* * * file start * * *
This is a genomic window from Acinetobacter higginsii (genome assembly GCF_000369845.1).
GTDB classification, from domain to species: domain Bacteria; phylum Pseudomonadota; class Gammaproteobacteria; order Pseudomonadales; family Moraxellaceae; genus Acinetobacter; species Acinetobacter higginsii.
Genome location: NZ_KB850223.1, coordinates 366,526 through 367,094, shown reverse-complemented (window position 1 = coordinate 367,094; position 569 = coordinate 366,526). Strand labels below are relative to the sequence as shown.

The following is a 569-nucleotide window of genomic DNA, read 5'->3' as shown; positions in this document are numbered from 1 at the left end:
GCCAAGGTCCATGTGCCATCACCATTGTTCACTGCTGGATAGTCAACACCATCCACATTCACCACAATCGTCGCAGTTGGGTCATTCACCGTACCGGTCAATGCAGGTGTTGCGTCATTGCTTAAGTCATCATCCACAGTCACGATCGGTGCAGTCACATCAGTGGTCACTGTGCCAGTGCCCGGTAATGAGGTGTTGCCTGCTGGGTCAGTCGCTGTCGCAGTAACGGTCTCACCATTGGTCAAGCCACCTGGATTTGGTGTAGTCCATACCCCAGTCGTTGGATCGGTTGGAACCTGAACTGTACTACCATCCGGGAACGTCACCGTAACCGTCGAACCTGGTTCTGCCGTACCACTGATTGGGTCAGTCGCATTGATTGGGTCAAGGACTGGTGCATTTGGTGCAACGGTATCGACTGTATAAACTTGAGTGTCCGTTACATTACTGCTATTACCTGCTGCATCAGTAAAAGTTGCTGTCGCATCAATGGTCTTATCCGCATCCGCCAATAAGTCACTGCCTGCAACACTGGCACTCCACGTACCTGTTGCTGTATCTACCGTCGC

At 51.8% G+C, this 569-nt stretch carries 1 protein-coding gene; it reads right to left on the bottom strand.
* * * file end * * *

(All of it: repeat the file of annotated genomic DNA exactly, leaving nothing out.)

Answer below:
This is a genomic window from Acinetobacter higginsii (genome assembly GCF_000369845.1).
GTDB classification, from domain to species: domain Bacteria; phylum Pseudomonadota; class Gammaproteobacteria; order Pseudomonadales; family Moraxellaceae; genus Acinetobacter; species Acinetobacter higginsii.
Genome location: NZ_KB850223.1, coordinates 366,526 through 367,094, shown reverse-complemented (window position 1 = coordinate 367,094; position 569 = coordinate 366,526). Strand labels below are relative to the sequence as shown.

The following is a 569-nucleotide window of genomic DNA, read 5'->3' as shown; positions in this document are numbered from 1 at the left end:
GCCAAGGTCCATGTGCCATCACCATTGTTCACTGCTGGATAGTCAACACCATCCACATTCACCACAATCGTCGCAGTTGGGTCATTCACCGTACCGGTCAATGCAGGTGTTGCGTCATTGCTTAAGTCATCATCCACAGTCACGATCGGTGCAGTCACATCAGTGGTCACTGTGCCAGTGCCCGGTAATGAGGTGTTGCCTGCTGGGTCAGTCGCTGTCGCAGTAACGGTCTCACCATTGGTCAAGCCACCTGGATTTGGTGTAGTCCATACCCCAGTCGTTGGATCGGTTGGAACCTGAACTGTACTACCATCCGGGAACGTCACCGTAACCGTCGAACCTGGTTCTGCCGTACCACTGATTGGGTCAGTCGCATTGATTGGGTCAAGGACTGGTGCATTTGGTGCAACGGTATCGACTGTATAAACTTGAGTGTCCGTTACATTACTGCTATTACCTGCTGCATCAGTAAAAGTTGCTGTCGCATCAATGGTCTTATCCGCATCCGCCAATAAGTCACTGCCTGCAACACTGGCACTCCACGTACCTGTTGCTGTATCTACCGTCGC

At 51.8% G+C, this 569-nt stretch carries 1 protein-coding gene; it reads right to left on the bottom strand.